Senator Al Franken (D-MN) does not like the new net neutrality proposal and has said publically that it could do "more harm than doing nothing at all." Franken says this for a number of reasons: it exempts wireless broadband from any nondiscrimination provisions, it gives a nod of approval to paid prioritization. In his view, the FCC would be better off waiting and doing net neutrality the right way.
Franken is not alone in his criticism; Republicans don't want any form of net neutrality, while Democrats -- including advocacy groups such as Free Press and the ECA - don't like it because it doesn't do enough.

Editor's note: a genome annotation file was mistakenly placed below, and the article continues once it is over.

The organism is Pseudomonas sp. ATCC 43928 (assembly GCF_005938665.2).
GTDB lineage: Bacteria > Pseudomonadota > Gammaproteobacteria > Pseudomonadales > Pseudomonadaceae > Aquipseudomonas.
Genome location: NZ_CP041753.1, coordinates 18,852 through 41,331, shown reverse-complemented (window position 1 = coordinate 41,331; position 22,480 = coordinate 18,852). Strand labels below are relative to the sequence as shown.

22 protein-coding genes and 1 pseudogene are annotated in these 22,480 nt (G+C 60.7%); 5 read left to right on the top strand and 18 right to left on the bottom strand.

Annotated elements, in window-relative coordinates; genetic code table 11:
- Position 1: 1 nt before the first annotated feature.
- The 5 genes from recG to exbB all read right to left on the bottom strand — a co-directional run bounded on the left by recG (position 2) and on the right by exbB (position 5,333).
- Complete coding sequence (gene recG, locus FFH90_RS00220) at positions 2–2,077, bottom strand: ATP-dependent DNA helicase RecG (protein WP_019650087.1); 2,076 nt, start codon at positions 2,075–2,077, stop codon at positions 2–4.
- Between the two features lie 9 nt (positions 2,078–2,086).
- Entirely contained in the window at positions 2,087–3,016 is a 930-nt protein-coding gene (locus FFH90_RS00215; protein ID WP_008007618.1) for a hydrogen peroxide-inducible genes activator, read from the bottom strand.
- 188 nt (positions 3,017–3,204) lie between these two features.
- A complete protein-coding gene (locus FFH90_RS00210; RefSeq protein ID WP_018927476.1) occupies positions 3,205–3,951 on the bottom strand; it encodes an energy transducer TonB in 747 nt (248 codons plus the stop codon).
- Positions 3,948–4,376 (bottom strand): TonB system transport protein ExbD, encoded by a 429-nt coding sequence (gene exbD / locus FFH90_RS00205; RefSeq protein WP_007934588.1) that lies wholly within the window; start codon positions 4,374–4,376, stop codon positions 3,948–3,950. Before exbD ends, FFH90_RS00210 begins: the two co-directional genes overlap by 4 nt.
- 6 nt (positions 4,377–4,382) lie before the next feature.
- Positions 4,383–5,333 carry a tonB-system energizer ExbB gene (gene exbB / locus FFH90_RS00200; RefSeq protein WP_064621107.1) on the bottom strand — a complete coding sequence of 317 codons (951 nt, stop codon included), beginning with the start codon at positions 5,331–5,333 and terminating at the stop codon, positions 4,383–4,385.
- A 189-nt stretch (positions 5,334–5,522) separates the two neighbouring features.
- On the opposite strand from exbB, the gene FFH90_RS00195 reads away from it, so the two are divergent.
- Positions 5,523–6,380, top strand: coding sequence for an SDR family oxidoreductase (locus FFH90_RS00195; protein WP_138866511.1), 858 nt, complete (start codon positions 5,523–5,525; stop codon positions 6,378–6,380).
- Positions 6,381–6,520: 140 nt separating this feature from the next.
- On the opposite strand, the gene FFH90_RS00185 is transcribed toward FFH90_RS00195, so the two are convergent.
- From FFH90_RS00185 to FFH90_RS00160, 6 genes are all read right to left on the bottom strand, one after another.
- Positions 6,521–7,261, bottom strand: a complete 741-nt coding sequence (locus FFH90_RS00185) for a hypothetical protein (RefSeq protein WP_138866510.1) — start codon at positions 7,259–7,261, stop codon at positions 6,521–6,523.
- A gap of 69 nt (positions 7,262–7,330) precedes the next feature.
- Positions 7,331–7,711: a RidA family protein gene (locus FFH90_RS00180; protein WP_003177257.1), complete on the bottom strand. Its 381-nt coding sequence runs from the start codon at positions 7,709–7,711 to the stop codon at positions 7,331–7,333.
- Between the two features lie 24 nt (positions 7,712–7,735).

"I am very worried that the draft Order does not do enough to preserve that openness," he wrote to FCC Chair Julius Genachowski. In fact, as presently written, it could do "more harm than doing nothing at all."
Franken goes on to say that, "absent significant changes to the draft Order as it has been described to me, adopting these rules as they are may actually send signals to industry endorsing any closing off of the Internet that is not specifically prohibited."
Source: Ars Technica